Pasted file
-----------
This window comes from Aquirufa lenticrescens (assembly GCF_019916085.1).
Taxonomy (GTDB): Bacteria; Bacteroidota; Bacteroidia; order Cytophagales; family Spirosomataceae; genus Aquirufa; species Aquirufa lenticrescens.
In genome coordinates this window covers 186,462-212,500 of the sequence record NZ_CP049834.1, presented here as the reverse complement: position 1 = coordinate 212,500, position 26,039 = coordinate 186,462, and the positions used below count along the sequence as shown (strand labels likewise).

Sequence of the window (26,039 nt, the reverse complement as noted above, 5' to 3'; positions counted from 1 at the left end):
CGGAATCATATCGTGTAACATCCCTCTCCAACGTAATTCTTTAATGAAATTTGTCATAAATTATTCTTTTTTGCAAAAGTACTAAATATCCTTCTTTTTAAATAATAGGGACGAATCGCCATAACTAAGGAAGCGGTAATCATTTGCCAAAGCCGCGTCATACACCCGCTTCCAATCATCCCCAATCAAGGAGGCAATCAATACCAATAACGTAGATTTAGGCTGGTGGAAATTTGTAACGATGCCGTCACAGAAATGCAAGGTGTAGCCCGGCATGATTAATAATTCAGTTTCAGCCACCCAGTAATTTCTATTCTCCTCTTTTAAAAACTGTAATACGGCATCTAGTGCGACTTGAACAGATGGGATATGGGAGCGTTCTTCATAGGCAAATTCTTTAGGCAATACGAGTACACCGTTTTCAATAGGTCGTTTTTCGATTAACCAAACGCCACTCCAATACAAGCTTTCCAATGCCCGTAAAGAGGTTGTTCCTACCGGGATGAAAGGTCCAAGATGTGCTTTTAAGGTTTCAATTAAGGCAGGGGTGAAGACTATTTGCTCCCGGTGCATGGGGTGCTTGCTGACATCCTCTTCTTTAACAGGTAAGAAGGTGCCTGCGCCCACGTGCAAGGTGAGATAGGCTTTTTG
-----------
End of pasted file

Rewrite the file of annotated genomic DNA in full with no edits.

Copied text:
This window comes from Aquirufa lenticrescens (assembly GCF_019916085.1).
Taxonomy (GTDB): Bacteria; Bacteroidota; Bacteroidia; order Cytophagales; family Spirosomataceae; genus Aquirufa; species Aquirufa lenticrescens.
In genome coordinates this window covers 186,462-212,500 of the sequence record NZ_CP049834.1, presented here as the reverse complement: position 1 = coordinate 212,500, position 26,039 = coordinate 186,462, and the positions used below count along the sequence as shown (strand labels likewise).

Sequence of the window (26,039 nt, the reverse complement as noted above, 5' to 3'; positions counted from 1 at the left end):
CGGAATCATATCGTGTAACATCCCTCTCCAACGTAATTCTTTAATGAAATTTGTCATAAATTATTCTTTTTTGCAAAAGTACTAAATATCCTTCTTTTTAAATAATAGGGACGAATCGCCATAACTAAGGAAGCGGTAATCATTTGCCAAAGCCGCGTCATACACCCGCTTCCAATCATCCCCAATCAAGGAGGCAATCAATACCAATAACGTAGATTTAGGCTGGTGGAAATTTGTAACGATGCCGTCACAGAAATGCAAGGTGTAGCCCGGCATGATTAATAATTCAGTTTCAGCCACCCAGTAATTTCTATTCTCCTCTTTTAAAAACTGTAATACGGCATCTAGTGCGACTTGAACAGATGGGATATGGGAGCGTTCTTCATAGGCAAATTCTTTAGGCAATACGAGTACACCGTTTTCAATAGGTCGTTTTTCGATTAACCAAACGCCACTCCAATACAAGCTTTCCAATGCCCGTAAAGAGGTTGTTCCTACCGGGATGAAAGGTCCAAGATGTGCTTTTAAGGTTTCAATTAAGGCAGGGGTGAAGACTATTTGCTCCCGGTGCATGGGGTGCTTGCTGACATCCTCTTCTTTAACAGGTAAGAAGGTGCCTGCGCCCACGTGCAAGGTGAGATAGGCTTTTTG